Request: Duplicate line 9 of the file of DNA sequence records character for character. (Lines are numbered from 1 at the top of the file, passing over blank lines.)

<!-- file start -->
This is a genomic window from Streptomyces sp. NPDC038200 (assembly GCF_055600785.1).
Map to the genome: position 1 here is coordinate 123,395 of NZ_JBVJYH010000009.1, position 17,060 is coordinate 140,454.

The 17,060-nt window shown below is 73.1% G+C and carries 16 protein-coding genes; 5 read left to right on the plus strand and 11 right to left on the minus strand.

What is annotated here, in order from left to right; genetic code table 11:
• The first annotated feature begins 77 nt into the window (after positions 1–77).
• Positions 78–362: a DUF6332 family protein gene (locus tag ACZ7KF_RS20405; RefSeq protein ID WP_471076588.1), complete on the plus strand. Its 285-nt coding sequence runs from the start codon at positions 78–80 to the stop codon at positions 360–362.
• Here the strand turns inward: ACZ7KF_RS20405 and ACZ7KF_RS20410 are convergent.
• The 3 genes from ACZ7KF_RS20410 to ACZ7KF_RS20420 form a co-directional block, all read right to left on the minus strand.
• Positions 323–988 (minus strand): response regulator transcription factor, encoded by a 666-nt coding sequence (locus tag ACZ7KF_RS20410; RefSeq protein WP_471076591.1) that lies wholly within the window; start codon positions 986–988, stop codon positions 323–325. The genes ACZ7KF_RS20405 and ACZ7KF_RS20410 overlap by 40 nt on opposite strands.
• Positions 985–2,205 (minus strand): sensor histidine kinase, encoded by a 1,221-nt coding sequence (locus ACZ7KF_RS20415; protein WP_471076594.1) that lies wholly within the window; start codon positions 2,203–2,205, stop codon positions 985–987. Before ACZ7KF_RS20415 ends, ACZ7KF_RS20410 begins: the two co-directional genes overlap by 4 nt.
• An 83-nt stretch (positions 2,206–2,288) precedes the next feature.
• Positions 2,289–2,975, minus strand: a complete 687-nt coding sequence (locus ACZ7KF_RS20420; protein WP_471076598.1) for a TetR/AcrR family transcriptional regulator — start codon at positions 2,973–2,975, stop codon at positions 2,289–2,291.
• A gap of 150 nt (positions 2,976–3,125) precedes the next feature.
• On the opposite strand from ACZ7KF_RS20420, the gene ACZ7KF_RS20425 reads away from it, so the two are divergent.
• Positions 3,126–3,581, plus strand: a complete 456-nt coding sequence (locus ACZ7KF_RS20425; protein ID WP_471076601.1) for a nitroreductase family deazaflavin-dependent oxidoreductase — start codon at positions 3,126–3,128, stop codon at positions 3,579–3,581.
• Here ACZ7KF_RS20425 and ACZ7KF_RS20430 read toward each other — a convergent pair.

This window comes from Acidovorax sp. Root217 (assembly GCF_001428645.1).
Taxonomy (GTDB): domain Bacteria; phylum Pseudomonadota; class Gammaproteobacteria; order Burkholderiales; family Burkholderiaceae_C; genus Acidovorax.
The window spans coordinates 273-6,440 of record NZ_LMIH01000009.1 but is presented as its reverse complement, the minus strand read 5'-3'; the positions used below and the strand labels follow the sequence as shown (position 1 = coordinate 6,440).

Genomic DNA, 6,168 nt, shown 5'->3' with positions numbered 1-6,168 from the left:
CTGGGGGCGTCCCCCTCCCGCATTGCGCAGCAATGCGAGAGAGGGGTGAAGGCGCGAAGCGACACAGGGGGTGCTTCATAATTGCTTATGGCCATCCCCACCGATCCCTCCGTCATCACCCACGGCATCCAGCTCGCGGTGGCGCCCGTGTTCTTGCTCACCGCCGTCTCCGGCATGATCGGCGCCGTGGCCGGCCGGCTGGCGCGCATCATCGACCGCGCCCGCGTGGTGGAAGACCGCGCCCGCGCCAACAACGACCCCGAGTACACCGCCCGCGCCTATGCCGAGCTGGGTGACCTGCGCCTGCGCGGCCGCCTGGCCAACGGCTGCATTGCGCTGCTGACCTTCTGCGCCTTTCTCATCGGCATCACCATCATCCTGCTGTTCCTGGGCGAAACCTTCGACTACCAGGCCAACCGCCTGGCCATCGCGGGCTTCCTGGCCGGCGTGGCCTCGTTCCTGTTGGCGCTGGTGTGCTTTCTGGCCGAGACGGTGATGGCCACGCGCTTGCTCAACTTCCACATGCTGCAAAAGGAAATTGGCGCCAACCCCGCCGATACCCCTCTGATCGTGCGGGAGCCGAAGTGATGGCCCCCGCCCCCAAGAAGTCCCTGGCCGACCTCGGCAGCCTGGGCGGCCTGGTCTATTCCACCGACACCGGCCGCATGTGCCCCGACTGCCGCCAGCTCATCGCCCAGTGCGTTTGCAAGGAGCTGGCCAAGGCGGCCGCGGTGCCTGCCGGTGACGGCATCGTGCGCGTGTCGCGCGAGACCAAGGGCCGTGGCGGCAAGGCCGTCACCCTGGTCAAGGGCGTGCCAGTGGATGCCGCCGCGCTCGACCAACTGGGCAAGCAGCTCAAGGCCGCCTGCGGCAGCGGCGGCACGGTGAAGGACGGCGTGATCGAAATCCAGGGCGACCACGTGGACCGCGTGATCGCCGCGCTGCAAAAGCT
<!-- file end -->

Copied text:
• Positions 323–988 (minus strand): response regulator transcription factor, encoded by a 666-nt coding sequence (locus tag ACZ7KF_RS20410; RefSeq protein WP_471076591.1) that lies wholly within the window; start codon positions 986–988, stop codon positions 323–325. The genes ACZ7KF_RS20405 and ACZ7KF_RS20410 overlap by 40 nt on opposite strands.